Can Short-term Rental Meet Demand to Meet Aliens at Area 51?
It started out as a joke-event on Facebook but 2 million registered event attendees later September 20th 2019 the scheduled date of "Storm Area 51 They Can't Stop All of Us" is shaping up to be a data that people around the world including the government of Nevada and the United States Air Force are keeping a close eye on.
Here Be Dragons Aliens
Despite the 2 000 000 million eager alien-seekers on Facebook nobody is quite sure just how many people are going to show up to the big event but that doesn't mean they aren't taking it seriously. Lincoln County Nevada which is home to the Nevada Test and Training Range containing Homey Airport (a.k.a. Area 51) is a hyper-rural county. Despite its 10 637 square miles (just larger than the state of Massachusetts) it is home to merely 5 201 residents. It certainly doesn't have the capacity for roughly the entire population of Houston Texas to just show up on a late-September Friday.
In preparation not only has the USAF issued stern warnings against attempts to infiltrate the top-secret base but the county has declared a state of emergency in the run up to the event. But the thing is nobody knows how many people are going to show up. District Commissioner Kevin Phillips was quoted in USA today acknowledging that the county has "no idea what we're going to face – if anything."
While we may not know how many people plan to show up to "see them aliens " we decided to see if we can glean some insights from a modern data stream. We teamed up once again with short-term rental data provider Transparent who we worked with to look at the impact of the Champions League final in Madrid. We proceeded to map total properties and capacity (number of bed spaces) from short-term rental companies like VRBO Airbnb and Booking in Lincoln and surrounding counties to see if residents are actively preparing for and courting the coming UFO hunters. Given the relationship between supply and demand this data could help shine a light on what the Nevada desert should expect.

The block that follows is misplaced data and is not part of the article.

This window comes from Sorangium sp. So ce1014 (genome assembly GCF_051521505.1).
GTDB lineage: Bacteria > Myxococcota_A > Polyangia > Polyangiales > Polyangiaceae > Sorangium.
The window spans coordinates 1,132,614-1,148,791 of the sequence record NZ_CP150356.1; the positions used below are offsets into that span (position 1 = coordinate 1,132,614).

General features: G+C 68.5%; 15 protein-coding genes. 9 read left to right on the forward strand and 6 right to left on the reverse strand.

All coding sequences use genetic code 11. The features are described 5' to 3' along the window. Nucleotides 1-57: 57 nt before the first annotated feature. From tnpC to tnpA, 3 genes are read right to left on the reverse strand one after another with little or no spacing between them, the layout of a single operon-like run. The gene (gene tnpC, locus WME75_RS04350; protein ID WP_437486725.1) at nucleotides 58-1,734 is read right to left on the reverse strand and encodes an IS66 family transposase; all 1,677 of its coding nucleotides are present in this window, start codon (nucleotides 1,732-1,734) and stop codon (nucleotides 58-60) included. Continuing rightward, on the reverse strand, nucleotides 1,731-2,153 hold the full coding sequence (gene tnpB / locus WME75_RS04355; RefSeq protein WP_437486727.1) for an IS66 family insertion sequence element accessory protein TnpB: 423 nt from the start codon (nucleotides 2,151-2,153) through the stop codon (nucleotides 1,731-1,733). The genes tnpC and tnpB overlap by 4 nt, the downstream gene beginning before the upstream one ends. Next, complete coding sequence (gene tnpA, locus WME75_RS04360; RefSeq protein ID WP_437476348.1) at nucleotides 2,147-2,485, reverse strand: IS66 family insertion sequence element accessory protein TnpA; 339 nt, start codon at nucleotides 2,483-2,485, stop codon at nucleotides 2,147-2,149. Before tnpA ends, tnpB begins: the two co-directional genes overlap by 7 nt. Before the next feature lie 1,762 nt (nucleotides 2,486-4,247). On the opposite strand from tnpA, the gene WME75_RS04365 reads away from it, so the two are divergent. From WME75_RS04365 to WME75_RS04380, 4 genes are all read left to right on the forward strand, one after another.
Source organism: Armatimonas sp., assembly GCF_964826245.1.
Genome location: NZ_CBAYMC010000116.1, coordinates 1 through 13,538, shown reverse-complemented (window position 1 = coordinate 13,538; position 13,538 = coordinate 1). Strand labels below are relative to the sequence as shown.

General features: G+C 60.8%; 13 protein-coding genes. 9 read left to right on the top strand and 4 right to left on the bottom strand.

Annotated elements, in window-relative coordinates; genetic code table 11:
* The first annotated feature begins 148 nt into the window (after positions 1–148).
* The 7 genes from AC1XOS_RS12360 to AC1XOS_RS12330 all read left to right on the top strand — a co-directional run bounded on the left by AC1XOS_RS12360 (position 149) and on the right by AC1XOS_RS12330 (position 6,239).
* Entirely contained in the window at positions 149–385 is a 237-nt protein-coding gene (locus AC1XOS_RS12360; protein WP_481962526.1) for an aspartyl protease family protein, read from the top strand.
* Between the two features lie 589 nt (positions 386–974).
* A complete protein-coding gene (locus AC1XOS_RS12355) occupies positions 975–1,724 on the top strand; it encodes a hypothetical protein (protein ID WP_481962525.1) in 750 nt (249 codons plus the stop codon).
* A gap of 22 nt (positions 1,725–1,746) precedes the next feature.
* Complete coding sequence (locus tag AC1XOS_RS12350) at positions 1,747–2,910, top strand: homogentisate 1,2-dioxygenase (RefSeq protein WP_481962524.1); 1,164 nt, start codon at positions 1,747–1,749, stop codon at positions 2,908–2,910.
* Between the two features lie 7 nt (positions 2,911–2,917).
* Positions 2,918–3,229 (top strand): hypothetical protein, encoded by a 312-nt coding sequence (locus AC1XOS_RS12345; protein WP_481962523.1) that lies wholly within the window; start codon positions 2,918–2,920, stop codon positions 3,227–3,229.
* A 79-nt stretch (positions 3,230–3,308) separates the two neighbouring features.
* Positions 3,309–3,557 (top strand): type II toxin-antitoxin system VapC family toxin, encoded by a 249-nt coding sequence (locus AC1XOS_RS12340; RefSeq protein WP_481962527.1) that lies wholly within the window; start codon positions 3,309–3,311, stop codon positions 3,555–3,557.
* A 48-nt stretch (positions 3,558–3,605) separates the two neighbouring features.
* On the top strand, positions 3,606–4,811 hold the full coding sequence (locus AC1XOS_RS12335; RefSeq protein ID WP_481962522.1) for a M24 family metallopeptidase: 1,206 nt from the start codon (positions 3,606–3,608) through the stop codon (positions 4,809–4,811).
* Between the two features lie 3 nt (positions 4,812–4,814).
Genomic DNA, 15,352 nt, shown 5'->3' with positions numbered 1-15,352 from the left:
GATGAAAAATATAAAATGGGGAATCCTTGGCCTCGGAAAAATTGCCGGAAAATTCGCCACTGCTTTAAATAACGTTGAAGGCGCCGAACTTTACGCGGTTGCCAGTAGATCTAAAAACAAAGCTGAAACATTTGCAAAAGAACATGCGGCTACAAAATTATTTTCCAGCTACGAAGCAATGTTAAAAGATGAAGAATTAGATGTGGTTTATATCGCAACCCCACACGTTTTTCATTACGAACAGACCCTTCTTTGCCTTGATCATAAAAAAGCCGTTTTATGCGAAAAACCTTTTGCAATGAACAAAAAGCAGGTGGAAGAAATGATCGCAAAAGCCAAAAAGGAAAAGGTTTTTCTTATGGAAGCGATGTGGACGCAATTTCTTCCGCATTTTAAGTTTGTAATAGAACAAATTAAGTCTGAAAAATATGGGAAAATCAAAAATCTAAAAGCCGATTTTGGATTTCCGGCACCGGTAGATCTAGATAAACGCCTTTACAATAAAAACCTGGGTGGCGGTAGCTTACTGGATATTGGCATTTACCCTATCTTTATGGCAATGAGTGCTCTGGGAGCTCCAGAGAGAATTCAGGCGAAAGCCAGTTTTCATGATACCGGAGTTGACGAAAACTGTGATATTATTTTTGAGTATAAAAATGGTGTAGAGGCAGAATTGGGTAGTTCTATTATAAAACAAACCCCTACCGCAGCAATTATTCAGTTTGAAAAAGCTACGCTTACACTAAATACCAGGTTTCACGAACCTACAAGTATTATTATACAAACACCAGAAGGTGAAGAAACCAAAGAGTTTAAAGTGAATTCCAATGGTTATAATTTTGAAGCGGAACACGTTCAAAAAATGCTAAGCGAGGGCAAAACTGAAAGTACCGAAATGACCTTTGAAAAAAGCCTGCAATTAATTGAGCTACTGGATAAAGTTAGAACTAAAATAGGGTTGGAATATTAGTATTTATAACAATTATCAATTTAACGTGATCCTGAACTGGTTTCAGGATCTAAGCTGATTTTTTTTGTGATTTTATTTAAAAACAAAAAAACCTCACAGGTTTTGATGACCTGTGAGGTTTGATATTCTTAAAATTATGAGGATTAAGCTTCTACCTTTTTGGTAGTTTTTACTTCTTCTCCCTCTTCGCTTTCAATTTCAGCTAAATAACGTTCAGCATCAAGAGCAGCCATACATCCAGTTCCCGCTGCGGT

The above map displays the percentage change in total short-term rental capacity in Lincoln county and all neighboring counties across Nevada Arizona and Utah between June 2019 and July 2019 (the event was first posted on June 27th). The map allows you to filter by state and when clicking on a specific county displays capacity and property counts across those two months.
Probing The Results
Much like the evidence surrounding the existence of a facility containing evidence of extraterrestrial life at Area 51 the data here is largely open to interpretation. Overall total capacity and property counts in the region did drop but the only county in which the drop occurred was Clark County Nevada. This drop could perhaps be attributed to the normal ebbs and flows in a major metropolitan area like Las Vegas. Outside of Clark county though 7 out of the 8 counties experienced an increase in capacity from June to July (the 8th being Millard County Utah which experienced no change.)
Keen observers may note that this data isn't terribly significant as two of the counties with the largest increase in capacity (Lincoln County - 13.64% increase and White Pine County - 18.64% increase) really only gained a small handful of new properties (1 and 4 respectively). That said the remaining counties averaged a 9.7% increase in capacity. While correlation does not imply causation it is an undeniable fact that some counties around area 51 are now able to accomodate more alien hunters.
To get a true sense of how the region may be expanding short-term rental capacity to meet a perceived need it will be interesting to look at further change from July to August and then into September. And of course come September 20th we'll know if this was a boom or a bust. And you never know we may just see them aliens! (Just remember if you are going "If we naruto run we can move faster than their bullets.")
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